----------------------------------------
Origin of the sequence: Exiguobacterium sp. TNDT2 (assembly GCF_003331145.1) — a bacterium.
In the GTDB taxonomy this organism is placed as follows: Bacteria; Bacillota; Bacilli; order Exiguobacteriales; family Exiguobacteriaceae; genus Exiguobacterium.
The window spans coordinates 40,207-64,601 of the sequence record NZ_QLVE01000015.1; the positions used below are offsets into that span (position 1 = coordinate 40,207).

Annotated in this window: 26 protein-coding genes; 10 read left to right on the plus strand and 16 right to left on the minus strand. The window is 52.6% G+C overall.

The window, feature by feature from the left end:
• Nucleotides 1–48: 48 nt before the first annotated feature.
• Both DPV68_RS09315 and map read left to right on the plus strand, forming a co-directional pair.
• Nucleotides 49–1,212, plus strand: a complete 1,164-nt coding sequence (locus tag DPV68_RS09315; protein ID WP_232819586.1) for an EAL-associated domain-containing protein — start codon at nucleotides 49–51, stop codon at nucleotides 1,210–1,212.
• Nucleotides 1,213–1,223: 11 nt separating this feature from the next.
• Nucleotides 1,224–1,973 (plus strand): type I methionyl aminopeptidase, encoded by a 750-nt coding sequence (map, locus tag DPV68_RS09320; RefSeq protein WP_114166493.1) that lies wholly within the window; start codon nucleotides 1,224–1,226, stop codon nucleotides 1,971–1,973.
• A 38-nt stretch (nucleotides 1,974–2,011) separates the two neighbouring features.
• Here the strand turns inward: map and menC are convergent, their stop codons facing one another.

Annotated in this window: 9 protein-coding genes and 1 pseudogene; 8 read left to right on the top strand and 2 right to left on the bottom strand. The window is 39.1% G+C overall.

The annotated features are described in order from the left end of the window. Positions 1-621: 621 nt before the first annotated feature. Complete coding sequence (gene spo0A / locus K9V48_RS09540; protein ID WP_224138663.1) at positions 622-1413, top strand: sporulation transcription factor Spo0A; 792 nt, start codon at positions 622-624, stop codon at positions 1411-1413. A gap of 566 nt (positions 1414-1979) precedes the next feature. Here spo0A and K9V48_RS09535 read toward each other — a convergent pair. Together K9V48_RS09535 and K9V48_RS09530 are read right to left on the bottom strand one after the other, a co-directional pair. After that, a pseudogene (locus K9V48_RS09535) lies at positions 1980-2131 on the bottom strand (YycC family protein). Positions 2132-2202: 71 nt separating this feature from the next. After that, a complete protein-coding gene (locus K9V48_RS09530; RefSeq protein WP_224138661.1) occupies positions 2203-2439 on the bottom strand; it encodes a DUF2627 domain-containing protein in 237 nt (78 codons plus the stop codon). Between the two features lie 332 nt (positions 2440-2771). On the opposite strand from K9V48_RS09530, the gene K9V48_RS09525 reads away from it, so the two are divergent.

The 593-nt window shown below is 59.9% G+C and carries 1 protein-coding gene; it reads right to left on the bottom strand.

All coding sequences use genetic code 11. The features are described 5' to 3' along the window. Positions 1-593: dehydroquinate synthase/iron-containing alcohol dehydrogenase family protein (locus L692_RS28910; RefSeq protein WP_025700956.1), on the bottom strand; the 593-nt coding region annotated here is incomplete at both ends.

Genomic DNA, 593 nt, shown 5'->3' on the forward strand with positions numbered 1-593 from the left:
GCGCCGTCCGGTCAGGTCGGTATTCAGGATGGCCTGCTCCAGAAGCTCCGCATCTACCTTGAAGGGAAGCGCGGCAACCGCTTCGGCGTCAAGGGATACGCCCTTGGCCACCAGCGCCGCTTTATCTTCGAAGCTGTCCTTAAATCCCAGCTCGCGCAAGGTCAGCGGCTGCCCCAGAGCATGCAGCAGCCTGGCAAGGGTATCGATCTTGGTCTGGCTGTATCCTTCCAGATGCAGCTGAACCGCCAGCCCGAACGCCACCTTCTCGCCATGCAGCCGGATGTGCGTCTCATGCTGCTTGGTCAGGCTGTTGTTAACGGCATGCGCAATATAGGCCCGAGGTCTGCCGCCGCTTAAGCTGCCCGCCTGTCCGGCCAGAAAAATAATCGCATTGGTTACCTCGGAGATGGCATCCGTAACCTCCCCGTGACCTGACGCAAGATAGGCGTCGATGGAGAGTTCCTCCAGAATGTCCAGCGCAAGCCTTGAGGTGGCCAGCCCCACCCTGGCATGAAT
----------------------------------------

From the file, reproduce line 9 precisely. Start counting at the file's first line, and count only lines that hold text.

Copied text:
• Nucleotides 1,213–1,223: 11 nt separating this feature from the next.